High Court Agrees To Grant Judicial Review

Pressure group welcomes "step forward in the campaign to stop the Council building Roads on the Common"

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The Friends of Putney Common (FofPC) learnt on Friday (12th July 2013) that its application for a Judicial Review challenging the legality of "easement agreements", allowing the building of a private road on Putney Common, has been granted by the High Court.

The agreements were signed in secret by the Wimbledon and Putney Commons Conservators (WPCC) and Wandsworth Borough Council (WBC) in February 2012.

John Howell QC, sitting as a Deputy High Court Judge, said that the WPCC's assertions that it is legally entitled to provide easements over Putney Common are “arguable”. A date for the Judicial Review has not yet been fixed.

The proposed private road would be for the sole use of luxury flats and a two-form entry primary academy for 420 pupils to be built on the site of the former Putney Hospital, which is entirely surrounded by common land. The planning application for the development attracted a substantial number of objections from local Putney residents, including over 500 specific complaints about building roads on the Common. The planning application was by Wandsworth Council’s Children’s Services Department to Wandsworth Council acting as Planning Authority, and was granted in October 2012 but subsequently quashed by a High Court order in March 2013. Today, the site has no planning applications pending or valid consents.

The decision by the High Court to allow the case to proceed to a Judicial Review is a major step forward for FofPC who have long argued that the WPCC is acting outside its powers laid down in the 1871 Wimbledon and Putney Commons Act. This Act of Parliament was specifically set up to create and protect the Common and stop encroachment on to it.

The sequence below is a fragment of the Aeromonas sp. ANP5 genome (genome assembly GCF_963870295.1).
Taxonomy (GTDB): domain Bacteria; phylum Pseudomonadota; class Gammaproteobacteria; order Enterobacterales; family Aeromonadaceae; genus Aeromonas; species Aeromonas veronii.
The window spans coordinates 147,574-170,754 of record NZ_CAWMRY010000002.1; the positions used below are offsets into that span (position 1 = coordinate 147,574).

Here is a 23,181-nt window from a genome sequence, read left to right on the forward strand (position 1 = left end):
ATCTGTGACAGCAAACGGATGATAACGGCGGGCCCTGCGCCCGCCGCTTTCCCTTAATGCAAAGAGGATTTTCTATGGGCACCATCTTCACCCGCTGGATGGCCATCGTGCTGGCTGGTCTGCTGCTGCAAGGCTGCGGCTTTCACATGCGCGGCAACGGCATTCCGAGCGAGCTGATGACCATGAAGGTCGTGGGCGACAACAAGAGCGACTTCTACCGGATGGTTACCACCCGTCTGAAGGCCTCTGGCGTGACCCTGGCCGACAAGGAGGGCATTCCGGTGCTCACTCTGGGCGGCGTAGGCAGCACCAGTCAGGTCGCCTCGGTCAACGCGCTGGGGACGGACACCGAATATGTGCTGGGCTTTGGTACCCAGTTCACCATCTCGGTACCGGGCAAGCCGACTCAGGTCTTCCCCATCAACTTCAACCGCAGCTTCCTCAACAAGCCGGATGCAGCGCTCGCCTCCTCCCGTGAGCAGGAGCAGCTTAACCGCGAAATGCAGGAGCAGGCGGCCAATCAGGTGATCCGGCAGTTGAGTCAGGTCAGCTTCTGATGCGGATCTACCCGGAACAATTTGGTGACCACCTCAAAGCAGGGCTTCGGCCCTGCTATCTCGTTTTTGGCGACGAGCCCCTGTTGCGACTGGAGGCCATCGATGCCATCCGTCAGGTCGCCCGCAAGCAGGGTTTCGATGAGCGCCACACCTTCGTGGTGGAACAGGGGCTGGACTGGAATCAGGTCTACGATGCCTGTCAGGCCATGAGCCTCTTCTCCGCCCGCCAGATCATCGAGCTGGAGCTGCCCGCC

In submissions to the court, the WPCC (and WBC, as an "interested party") argued that it had the authority to make such easement agreements. The parties also said that the Judicial Review application should be refused because it was “out of time” and “devoid of merit”.

Despite these submissions, the High Court have granted the FofPC a Judicial Review including a Protective Costs Order and recognized the claim under the Aarhus Convention.

FofPC spokesman Nicholas Evans, in whose name the Judicial Review application was made, said today:
"We are delighted that the High Court has granted a Judicial Review. It is a step forward in our campaign to protect Putney Common from what we believe is unlawful encroachment by the Council. We have an excellent and very experienced legal team and we are looking forward to arguing our case in more detail before the Judge. After 18 months of acrimonious debate with the WPCC and WBC we welcome this opportunity to establish once and for all whether the Conservators can effectively sell rights to parts of the Common and allow the council to build private roads on it."

Nick continued:
" We are grateful to the many local residents who have supported and helped us to reach this stage.”

July 19, 2013